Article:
Computer Crime Research Center

Russians wage cyber war on Chechen Web sites

Two Chechen news Web sites collapsed after an alleged coordinated cyber attack from Russian security services

Chechen separatists say Russia's FSB security service is behind the collapse of two Web sites that form a key source of news for the rebel area.

The two sites, and, collapsed under a barrage of attacks from computer hackers just after Russian troops stormed a Moscow theatre killing 41 armed rebels and 128 of the hostages they had been holding there.

"On October 26 ... our Web site was attacked by a group of hackers," said a spokesman for the US-registered site, run by Movladi Udugov, a former Chechen minister now forced into exile by Russia's second war against separatists.

"We are amazed Russia's special services can operate so freely on US territory," Udugov said.

Udugov's site and Chechen Press, which resumed operations after a few days, have been a valuable source of alternative information for those monitoring the conflict in Chechnya.

Russia's FSB domestic intelligence service declined to comment on what it called the Web sites' "criminal activities".

"They are just lying, they have a tradition of lying, that is their ethic," said FSB spokesman Andrei Larushin.

With most reporters barred from visiting Chechnya, many have used the Web sites for an unofficial angle, admissions of responsibility for rebel attacks or front-line reports.

Albert Digaev, who runs Chechen Press, said a well-coordinated cyber attack had floored his site for several days in the aftermath of the siege.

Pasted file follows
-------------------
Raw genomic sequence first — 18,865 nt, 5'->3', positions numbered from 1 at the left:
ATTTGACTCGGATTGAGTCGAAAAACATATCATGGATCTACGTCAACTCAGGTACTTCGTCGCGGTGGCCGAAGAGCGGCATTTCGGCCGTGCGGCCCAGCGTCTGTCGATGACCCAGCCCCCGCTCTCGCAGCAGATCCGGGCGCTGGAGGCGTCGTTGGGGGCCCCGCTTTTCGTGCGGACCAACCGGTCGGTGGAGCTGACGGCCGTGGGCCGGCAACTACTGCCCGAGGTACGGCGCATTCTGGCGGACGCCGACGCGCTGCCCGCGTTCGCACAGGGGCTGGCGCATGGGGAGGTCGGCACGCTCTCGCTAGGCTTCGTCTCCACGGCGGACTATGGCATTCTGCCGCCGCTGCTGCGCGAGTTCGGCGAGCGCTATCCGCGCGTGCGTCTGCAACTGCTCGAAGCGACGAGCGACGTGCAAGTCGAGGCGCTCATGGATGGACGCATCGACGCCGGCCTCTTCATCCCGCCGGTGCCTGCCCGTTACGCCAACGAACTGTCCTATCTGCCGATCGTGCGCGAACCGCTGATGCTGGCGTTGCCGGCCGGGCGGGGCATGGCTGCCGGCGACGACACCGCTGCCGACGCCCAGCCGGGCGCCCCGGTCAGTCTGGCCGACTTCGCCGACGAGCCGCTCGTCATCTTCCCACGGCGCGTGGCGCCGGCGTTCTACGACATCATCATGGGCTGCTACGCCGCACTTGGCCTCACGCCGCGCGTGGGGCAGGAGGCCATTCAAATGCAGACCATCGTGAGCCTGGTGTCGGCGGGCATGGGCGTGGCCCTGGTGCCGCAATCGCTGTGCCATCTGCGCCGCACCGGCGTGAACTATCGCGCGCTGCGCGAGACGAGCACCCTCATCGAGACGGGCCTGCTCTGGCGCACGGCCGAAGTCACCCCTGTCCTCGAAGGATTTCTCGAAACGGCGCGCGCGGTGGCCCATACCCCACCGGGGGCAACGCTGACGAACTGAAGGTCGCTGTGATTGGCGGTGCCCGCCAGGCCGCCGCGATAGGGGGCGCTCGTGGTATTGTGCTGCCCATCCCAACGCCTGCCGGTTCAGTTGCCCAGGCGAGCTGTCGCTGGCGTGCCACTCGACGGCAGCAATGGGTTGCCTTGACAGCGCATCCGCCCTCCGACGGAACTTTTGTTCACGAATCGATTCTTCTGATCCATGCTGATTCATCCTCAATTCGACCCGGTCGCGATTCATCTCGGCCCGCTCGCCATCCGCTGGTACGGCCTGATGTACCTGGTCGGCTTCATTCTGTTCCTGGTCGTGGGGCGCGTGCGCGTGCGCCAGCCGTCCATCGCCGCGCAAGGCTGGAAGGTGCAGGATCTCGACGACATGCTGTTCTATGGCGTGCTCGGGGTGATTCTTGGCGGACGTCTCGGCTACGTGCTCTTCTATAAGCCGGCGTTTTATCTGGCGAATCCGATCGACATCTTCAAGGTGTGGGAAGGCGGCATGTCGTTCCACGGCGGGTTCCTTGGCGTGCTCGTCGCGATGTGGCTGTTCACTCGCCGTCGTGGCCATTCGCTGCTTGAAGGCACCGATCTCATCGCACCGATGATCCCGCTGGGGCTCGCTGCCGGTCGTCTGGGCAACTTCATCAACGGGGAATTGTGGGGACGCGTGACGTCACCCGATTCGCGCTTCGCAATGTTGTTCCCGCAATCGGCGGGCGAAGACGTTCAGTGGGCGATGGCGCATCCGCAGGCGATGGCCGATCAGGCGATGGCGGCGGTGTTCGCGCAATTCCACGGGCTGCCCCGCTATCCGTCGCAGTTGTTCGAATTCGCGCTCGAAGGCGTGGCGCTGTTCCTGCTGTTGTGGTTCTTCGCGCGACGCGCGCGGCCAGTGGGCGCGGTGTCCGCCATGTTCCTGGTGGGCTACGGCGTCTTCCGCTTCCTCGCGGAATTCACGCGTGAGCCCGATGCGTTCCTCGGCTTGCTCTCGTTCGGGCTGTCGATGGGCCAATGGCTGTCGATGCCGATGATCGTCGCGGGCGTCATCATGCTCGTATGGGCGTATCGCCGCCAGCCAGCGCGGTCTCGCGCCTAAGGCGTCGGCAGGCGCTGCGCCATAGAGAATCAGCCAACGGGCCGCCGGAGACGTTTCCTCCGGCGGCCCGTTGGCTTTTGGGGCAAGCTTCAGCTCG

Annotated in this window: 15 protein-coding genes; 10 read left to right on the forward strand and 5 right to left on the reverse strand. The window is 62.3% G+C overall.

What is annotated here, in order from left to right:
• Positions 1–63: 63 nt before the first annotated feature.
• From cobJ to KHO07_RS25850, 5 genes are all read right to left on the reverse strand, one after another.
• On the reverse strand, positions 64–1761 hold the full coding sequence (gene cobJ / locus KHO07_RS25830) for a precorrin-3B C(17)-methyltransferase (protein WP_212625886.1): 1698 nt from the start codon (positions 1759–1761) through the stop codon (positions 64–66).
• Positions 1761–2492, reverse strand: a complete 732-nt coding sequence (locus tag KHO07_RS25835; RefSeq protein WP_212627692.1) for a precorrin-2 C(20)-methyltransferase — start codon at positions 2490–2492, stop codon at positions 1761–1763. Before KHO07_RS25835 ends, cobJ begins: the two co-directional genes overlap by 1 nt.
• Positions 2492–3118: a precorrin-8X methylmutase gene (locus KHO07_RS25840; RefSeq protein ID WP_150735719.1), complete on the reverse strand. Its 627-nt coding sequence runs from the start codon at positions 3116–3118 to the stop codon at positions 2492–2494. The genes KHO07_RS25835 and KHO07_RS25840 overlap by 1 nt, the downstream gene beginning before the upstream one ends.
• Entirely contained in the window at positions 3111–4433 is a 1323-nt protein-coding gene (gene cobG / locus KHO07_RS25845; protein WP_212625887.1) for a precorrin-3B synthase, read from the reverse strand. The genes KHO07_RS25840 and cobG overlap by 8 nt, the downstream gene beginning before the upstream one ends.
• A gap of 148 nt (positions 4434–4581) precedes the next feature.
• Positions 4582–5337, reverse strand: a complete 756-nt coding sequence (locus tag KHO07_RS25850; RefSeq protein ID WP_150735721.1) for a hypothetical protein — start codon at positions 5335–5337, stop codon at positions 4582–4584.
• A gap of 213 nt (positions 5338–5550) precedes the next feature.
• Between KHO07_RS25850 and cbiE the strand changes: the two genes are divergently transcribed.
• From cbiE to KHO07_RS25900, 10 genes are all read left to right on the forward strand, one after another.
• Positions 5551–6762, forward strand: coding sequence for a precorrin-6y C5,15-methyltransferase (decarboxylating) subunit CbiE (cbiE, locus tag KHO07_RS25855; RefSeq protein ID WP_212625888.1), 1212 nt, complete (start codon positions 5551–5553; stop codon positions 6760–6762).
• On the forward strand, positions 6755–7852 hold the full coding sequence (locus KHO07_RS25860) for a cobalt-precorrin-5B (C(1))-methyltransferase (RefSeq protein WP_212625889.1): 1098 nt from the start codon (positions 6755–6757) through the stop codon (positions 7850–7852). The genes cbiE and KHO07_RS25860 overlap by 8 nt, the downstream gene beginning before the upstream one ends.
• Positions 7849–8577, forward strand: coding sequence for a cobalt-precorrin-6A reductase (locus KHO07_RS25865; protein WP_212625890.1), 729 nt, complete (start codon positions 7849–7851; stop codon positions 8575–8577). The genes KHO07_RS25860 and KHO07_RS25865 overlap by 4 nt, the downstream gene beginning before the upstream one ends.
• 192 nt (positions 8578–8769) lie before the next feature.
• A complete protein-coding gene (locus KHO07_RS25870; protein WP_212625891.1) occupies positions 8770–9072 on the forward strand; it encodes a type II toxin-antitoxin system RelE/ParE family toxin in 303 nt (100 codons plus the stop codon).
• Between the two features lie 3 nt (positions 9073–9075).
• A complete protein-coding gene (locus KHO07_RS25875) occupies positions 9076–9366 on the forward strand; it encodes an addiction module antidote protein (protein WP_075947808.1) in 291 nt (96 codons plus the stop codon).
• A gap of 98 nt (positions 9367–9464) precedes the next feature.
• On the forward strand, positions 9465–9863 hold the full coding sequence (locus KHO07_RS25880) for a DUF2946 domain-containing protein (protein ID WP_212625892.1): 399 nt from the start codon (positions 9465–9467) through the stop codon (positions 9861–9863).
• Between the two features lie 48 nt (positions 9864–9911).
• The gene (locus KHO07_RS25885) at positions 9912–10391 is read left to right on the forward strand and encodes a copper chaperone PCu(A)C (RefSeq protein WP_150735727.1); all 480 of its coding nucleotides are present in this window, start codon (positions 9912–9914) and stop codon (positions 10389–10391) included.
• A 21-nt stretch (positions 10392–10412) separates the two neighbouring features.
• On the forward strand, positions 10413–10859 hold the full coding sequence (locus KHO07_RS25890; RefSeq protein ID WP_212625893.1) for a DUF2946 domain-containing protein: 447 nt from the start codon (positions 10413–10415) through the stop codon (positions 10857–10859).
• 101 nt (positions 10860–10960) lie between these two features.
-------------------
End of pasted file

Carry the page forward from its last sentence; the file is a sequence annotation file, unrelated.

"Our Web site was flooded with so-called 'dos-attacks' originated by Russians," he said by email.

Hackers can paralyse Web sites by overloading them with electronic messages, giving them too much data to process.

Udugov said the closure of was more complex than a mere data overload. He said the registration had been changed against his will, and the site closed.

Web sites are kept on a host computer, but their structure can only be modified by the registered owner.

The Internet host confirmed the registration had been changed. The company was looking into whether it was stolen.

"The site is frozen," Verisign spokesman Brian O'Shaughnessy said. "Currently the site is in dispute."

Udugov moved the site to the new address, but by early November that also came under electronic attack and was not working on Thursday.


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